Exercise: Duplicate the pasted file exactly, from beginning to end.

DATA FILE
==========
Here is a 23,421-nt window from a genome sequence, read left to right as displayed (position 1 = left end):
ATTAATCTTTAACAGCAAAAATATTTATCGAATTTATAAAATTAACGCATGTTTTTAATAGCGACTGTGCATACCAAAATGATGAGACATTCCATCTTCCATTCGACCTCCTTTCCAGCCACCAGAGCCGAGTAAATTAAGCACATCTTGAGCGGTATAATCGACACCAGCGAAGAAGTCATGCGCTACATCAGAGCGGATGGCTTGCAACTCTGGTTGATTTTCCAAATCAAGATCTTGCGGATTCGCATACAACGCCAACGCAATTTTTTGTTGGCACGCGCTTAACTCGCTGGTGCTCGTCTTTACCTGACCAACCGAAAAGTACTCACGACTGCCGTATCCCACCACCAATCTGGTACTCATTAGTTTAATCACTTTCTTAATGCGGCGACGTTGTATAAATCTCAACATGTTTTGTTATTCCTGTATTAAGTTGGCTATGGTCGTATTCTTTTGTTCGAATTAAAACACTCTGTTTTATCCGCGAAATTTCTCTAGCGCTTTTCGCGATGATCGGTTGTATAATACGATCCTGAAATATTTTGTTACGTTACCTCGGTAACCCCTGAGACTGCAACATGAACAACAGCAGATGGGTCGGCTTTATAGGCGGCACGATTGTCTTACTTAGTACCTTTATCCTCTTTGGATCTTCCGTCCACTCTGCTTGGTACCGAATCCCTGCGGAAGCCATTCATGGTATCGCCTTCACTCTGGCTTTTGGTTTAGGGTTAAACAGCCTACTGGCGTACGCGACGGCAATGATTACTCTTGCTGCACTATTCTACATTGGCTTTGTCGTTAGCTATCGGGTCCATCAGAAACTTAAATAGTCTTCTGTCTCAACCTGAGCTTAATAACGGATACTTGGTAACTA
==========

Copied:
Here is a 23,421-nt window from a genome sequence, read left to right as displayed (position 1 = left end):
ATTAATCTTTAACAGCAAAAATATTTATCGAATTTATAAAATTAACGCATGTTTTTAATAGCGACTGTGCATACCAAAATGATGAGACATTCCATCTTCCATTCGACCTCCTTTCCAGCCACCAGAGCCGAGTAAATTAAGCACATCTTGAGCGGTATAATCGACACCAGCGAAGAAGTCATGCGCTACATCAGAGCGGATGGCTTGCAACTCTGGTTGATTTTCCAAATCAAGATCTTGCGGATTCGCATACAACGCCAACGCAATTTTTTGTTGGCACGCGCTTAACTCGCTGGTGCTCGTCTTTACCTGACCAACCGAAAAGTACTCACGACTGCCGTATCCCACCACCAATCTGGTACTCATTAGTTTAATCACTTTCTTAATGCGGCGACGTTGTATAAATCTCAACATGTTTTGTTATTCCTGTATTAAGTTGGCTATGGTCGTATTCTTTTGTTCGAATTAAAACACTCTGTTTTATCCGCGAAATTTCTCTAGCGCTTTTCGCGATGATCGGTTGTATAATACGATCCTGAAATATTTTGTTACGTTACCTCGGTAACCCCTGAGACTGCAACATGAACAACAGCAGATGGGTCGGCTTTATAGGCGGCACGATTGTCTTACTTAGTACCTTTATCCTCTTTGGATCTTCCGTCCACTCTGCTTGGTACCGAATCCCTGCGGAAGCCATTCATGGTATCGCCTTCACTCTGGCTTTTGGTTTAGGGTTAAACAGCCTACTGGCGTACGCGACGGCAATGATTACTCTTGCTGCACTATTCTACATTGGCTTTGTCGTTAGCTATCGGGTCCATCAGAAACTTAAATAGTCTTCTGTCTCAACCTGAGCTTAATAACGGATACTTGGTAACTA